Since taking effect, there have been just over 1,000 fines issued for GDPR non-compliance. Most analysts say that while GDPR enforcement got off to a slow start, GDPR is being applied and enforced more widely as time goes on. In 2020, fines increased by 40% as regulators started to hit their stride and accelerate enforcement. In becoming increasingly strict in applying the regulation, fines increased sevenfold to USD 1.2 billion by the beginning of 2022. This means that adhering to the GDPR’s mandates is more important than ever in avoiding the consequences.
The costliest GDPR violations… and what luxuries they translate to
While enforcement started low and slow, new penalty records have been set throughout 2021 and 2022. While earlier, and much smaller, penalties hit consumer companies like H&M, Telecom Italia, British Airways and Marriott Hotels – in much-publicized data breach cases – larger non-compliance cases and fines have affected Big Tech/FAANG companies the most.
1. Amazon — €746 million ($877 million)
At almost 15 times bigger than the previous record. The reason for the record-breaking fine is thought to be about cookie consent.
This was not Amazon’s first run-in with GDPR, having first been hit with a EUR 35 million fine in 2020 for cookie consent violations.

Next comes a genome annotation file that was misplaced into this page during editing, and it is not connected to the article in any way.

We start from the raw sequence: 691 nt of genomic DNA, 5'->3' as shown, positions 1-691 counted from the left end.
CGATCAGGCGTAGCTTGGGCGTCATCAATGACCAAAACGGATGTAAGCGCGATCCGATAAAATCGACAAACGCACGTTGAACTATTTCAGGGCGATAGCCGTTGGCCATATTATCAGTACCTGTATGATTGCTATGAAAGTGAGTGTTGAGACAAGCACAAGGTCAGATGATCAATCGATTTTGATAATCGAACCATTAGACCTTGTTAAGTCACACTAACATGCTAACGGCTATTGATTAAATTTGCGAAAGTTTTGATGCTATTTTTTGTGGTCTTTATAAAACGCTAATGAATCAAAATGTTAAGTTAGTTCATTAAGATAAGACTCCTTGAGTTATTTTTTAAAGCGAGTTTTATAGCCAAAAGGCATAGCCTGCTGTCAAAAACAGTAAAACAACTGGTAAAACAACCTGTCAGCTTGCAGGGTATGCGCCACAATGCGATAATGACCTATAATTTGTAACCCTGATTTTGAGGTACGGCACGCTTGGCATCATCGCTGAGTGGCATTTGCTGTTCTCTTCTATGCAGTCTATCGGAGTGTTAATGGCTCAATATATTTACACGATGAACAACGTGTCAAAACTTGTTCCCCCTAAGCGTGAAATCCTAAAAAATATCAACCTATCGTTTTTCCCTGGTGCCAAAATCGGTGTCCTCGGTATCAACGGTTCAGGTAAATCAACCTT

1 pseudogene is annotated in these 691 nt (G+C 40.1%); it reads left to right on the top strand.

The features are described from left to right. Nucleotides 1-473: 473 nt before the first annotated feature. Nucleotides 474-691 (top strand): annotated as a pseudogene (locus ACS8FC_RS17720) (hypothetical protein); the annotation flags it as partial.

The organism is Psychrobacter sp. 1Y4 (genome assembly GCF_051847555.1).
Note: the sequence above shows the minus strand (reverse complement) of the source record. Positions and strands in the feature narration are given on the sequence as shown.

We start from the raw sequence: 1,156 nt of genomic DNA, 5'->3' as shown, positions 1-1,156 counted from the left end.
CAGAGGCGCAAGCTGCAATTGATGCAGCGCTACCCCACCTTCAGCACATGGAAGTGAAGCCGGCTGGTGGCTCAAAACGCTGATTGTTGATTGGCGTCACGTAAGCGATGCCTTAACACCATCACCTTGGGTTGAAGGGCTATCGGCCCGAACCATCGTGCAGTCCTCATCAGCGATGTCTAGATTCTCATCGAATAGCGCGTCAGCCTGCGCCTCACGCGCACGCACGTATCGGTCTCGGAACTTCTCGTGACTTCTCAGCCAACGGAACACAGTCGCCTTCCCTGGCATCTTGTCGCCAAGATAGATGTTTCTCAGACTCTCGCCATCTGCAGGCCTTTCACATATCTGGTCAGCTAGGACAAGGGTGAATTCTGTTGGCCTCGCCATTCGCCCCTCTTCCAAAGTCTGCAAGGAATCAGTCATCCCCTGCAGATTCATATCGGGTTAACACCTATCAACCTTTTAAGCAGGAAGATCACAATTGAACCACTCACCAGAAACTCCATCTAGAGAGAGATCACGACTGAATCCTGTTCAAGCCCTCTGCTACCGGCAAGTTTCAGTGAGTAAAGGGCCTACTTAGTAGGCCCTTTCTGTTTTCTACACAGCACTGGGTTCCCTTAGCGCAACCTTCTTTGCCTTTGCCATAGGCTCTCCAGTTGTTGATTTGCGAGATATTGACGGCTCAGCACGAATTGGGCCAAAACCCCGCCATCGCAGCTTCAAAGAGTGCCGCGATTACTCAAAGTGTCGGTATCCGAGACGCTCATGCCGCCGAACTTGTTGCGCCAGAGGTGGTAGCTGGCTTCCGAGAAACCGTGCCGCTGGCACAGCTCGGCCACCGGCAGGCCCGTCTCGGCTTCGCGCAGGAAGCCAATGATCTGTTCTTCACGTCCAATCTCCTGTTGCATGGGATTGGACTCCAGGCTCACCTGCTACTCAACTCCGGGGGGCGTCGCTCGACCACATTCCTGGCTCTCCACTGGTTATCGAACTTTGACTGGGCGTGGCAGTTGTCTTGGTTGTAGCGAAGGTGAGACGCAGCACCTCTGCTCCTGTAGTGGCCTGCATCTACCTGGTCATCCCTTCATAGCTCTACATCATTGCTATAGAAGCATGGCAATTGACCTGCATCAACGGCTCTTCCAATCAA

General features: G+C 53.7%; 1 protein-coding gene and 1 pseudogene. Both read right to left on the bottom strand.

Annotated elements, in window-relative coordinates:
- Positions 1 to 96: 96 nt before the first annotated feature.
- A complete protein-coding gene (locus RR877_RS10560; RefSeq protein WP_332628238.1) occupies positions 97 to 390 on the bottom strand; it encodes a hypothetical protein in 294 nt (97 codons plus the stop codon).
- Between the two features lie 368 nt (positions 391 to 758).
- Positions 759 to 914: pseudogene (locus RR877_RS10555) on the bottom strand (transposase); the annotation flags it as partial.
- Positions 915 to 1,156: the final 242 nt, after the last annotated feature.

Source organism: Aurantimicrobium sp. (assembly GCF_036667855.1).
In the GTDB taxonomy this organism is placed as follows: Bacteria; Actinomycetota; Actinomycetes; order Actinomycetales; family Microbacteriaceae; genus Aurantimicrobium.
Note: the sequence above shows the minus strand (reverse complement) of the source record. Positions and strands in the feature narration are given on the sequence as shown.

Luxury translation: For the amount Amazon had to pay in GDPR violations, it would easily be possible to buy your own private island.
2. WhatsApp (Meta) — €225 million ($255 million)
WhatsApp was hit with a EUR 225 million GDPR penalty by Ireland, which argued that the messaging service did not properly explain its data processing practices in its privacy notice.
Luxury translation: For the amount in fines that WhatsApp has had to pay, it would be possible to buy one luxury super yacht. More “standard” yachts can be had for anywhere from USD 500,000 to USD 50 million – meaning that you could purchase multiple yachts of many sizes to keep all over the world for EUR 225 million.
3. Google Ireland — €90 million ($102 million)
Luxury translation: At USD 18.7 million, the Bugatti La Voiture Noire is the most expensive car in the world. While it is not available in production to purchase, if it were, you could buy five of these for the amount Google Ireland had to pay in GDPR fines. You could get 100 of the McLaren P1, the 20th most expensive car in the world, at just over USD one million for this kind of money.
4. Facebook — €60 million ($68 million)